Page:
A cross-sectional study was conducted to assess production and marketing system of Horro chicken ecotypes, and to determine poultry health and marketing constraints across different agro-ecologies of western Ethiopia. A total of 360 householders were interviewed for the survey in Horro area (western Ethiopia) where the Horro chicken ecotypes are mainly found; the sample size was determined using proportionate sampling technique. Household characteristics studied indicated that 87.45% household heads were males and about 90.32% of householders’ age group were between 20 and 60 years. Household heads whose ages lie below 20 and above 60 yrs were very small (9.68%). The low proportion of these age group might be because of the age category below 20 yrs and above 60 yrs are age groups before marriage and after retirement, respectively. The mean and standard deviation of the family size of the study area was 6.19±2.16; where a mixed crop-livestock production system was the main stay in the area. Agricultural landholding ranges between 0 and 10 hectares and per-household landholding was 1.68±1.50. The mean per household landholding in the highland agro-ecology is 2.36 ±1.59; however, the mean chicken flock size was the least. The large per household landholding at highland matches the largest mean cattle herd size (10.64 ± 4.93) as opposed to chicken flock size. This might be because of the use of cattle for cropland preparation. About 90.85% producers rear chickens for sale, which was for an immediate income generation and savings. Horro chickens in addition to low productive performance were constrained with poor housing (where only 7% of producers had separate poultry houses), insufficient feed supplement and poor health management. Chickens were exclusively scavenging for feed and about 83.82% of poultry producers interviewed responded that they were not satisfied with veterinary services delivery.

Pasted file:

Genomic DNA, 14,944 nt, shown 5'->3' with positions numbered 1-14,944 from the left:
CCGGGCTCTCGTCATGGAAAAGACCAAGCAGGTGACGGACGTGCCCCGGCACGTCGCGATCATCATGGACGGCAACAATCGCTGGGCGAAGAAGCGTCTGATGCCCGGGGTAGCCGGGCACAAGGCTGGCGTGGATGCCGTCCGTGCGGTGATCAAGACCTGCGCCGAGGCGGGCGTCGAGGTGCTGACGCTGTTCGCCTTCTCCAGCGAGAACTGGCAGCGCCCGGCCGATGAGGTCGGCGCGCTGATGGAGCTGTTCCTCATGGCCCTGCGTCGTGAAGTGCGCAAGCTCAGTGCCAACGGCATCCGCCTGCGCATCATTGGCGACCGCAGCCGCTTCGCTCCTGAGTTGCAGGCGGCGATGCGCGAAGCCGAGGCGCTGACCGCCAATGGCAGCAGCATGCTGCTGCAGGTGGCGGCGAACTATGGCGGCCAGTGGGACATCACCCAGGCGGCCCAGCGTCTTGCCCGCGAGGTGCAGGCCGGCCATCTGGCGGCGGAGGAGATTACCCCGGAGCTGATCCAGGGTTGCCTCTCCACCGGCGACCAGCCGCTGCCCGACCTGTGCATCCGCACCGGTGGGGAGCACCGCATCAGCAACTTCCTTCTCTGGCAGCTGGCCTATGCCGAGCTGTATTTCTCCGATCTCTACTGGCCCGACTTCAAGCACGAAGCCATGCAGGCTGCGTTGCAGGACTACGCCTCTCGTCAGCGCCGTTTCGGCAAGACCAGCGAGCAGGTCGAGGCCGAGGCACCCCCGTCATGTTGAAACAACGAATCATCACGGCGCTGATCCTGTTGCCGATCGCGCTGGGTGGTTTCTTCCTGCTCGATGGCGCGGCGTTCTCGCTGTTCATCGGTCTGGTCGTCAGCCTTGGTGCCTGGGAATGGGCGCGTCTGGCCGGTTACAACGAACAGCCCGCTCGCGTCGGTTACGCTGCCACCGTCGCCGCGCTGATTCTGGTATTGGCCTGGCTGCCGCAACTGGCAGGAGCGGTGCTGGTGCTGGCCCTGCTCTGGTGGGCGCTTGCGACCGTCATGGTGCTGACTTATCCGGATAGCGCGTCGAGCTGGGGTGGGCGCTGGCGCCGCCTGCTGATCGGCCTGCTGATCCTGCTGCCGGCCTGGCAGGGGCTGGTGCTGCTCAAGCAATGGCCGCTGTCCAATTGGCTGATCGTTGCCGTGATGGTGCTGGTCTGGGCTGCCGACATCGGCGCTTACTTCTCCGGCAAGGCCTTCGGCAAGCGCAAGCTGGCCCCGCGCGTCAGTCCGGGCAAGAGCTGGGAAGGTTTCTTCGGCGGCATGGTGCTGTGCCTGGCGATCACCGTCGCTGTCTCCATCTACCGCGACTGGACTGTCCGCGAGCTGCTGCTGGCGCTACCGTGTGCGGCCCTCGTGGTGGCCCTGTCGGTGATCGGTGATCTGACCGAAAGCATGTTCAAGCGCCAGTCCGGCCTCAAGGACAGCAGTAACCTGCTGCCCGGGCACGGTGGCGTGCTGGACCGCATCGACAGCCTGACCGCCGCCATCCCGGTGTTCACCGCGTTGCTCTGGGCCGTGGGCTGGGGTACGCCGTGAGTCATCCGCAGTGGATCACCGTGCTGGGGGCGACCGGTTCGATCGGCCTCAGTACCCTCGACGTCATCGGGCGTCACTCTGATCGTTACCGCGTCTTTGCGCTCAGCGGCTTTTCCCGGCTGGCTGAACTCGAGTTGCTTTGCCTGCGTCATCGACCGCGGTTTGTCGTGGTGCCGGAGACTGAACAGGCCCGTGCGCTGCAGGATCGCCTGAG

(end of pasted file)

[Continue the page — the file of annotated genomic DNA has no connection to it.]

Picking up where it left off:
Key words: Agro-ecology, chicken-ecotypes, Ethiopia, Horro chicken, traditional-management.
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